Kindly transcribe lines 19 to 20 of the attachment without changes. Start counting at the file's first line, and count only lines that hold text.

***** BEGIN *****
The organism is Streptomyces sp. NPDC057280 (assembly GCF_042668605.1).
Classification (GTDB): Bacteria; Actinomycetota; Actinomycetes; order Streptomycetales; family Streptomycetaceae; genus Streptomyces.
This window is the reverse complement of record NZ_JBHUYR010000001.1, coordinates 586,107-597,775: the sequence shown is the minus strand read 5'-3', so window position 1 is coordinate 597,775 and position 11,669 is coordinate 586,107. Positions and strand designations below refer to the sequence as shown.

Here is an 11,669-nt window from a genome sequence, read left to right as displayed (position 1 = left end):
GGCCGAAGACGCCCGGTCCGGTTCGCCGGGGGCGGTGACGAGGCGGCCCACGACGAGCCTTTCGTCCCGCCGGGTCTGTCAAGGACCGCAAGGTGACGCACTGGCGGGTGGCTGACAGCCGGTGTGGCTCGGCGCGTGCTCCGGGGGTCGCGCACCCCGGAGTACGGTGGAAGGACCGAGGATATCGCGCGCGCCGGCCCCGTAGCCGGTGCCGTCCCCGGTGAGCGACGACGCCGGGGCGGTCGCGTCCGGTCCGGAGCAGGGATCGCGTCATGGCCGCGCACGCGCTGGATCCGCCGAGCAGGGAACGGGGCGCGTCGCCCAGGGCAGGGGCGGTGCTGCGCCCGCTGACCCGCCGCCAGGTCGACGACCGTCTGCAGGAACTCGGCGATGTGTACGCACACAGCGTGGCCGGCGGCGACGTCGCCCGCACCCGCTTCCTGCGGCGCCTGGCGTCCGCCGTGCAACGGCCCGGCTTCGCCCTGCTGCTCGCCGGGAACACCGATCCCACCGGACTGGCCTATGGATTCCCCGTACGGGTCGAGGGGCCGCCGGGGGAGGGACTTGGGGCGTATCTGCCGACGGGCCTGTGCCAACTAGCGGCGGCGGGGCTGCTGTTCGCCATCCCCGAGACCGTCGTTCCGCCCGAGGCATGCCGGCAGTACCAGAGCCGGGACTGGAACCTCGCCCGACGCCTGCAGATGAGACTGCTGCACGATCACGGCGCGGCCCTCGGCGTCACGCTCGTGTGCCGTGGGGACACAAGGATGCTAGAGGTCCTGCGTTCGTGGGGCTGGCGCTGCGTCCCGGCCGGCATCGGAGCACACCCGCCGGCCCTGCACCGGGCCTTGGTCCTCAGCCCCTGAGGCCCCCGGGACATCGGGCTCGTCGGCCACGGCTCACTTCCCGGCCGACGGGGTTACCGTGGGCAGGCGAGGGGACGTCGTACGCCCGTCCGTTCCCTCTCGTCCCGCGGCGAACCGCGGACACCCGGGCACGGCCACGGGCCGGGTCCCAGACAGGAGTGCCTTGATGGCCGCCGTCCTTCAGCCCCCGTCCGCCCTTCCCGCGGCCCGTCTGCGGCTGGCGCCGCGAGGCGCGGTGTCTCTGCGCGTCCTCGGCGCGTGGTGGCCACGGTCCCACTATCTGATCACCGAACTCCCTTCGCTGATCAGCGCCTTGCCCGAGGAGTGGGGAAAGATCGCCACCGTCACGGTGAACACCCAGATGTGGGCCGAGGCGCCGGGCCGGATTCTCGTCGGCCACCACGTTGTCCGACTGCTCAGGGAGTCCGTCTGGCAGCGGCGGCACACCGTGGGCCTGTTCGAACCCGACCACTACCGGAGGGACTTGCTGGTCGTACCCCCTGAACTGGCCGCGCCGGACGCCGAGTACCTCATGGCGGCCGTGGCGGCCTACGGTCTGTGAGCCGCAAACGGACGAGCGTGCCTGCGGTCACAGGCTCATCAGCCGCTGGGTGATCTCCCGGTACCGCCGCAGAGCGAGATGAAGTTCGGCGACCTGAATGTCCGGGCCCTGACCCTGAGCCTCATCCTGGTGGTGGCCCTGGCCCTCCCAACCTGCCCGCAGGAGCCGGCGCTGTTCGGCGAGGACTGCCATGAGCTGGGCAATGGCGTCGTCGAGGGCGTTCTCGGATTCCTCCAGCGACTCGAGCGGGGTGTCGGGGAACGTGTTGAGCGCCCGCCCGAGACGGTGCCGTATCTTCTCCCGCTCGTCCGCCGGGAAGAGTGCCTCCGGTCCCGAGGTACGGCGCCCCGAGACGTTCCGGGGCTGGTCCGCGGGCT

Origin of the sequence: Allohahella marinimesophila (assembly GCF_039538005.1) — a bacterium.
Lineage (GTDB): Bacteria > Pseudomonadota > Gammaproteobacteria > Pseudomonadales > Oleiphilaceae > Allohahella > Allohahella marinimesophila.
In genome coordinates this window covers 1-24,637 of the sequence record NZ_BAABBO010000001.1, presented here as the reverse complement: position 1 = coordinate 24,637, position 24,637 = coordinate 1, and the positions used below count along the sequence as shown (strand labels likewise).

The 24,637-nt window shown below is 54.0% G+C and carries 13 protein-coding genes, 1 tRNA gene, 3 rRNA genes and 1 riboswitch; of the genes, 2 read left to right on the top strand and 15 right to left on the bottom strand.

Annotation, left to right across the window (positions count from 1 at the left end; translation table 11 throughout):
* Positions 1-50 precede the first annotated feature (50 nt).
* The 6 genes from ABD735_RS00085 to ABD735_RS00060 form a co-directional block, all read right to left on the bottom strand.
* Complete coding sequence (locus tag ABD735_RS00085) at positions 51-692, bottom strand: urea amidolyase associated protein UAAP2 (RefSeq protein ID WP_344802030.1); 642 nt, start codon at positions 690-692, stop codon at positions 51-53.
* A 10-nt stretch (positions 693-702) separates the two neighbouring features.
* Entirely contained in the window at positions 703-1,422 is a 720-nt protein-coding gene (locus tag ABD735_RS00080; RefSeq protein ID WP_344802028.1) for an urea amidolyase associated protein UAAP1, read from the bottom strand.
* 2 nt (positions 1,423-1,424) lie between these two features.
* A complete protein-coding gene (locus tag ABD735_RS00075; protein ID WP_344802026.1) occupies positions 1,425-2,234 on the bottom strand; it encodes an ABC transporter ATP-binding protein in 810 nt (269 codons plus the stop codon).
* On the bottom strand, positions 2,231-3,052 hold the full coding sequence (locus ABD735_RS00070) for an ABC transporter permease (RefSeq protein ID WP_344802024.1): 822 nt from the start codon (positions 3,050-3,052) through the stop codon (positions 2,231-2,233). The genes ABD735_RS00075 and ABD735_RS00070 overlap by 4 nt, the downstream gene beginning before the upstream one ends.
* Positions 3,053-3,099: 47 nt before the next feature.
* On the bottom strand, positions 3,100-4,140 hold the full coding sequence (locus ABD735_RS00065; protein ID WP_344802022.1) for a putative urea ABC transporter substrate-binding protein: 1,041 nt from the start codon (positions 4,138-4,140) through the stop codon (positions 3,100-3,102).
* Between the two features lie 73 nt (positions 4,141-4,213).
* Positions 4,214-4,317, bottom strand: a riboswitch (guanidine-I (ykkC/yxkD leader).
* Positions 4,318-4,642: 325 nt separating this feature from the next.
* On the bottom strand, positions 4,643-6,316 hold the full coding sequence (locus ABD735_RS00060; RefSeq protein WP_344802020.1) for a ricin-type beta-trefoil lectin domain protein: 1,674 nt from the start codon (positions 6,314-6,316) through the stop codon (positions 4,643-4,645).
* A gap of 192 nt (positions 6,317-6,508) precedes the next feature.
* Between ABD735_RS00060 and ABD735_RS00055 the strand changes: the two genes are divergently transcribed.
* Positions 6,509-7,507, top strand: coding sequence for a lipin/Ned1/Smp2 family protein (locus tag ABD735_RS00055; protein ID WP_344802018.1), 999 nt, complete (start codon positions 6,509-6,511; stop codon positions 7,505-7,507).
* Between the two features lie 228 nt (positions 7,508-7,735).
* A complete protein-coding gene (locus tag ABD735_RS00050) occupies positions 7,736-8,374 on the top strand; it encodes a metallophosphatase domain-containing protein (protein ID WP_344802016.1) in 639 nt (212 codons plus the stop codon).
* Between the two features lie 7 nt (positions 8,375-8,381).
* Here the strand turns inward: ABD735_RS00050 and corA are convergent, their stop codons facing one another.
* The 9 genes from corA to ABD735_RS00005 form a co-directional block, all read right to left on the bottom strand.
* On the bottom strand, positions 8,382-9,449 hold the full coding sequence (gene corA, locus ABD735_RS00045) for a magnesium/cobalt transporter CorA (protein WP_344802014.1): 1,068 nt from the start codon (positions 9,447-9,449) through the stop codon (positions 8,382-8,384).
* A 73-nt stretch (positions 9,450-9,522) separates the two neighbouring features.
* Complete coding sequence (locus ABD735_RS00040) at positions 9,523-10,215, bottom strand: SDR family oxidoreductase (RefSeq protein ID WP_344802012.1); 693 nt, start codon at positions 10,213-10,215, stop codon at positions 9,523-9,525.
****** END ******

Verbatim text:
* Positions 3,053-3,099: 47 nt before the next feature.
* On the bottom strand, positions 3,100-4,140 hold the full coding sequence (locus ABD735_RS00065; protein ID WP_344802022.1) for a putative urea ABC transporter substrate-binding protein: 1,041 nt from the start codon (positions 4,138-4,140) through the stop codon (positions 3,100-3,102).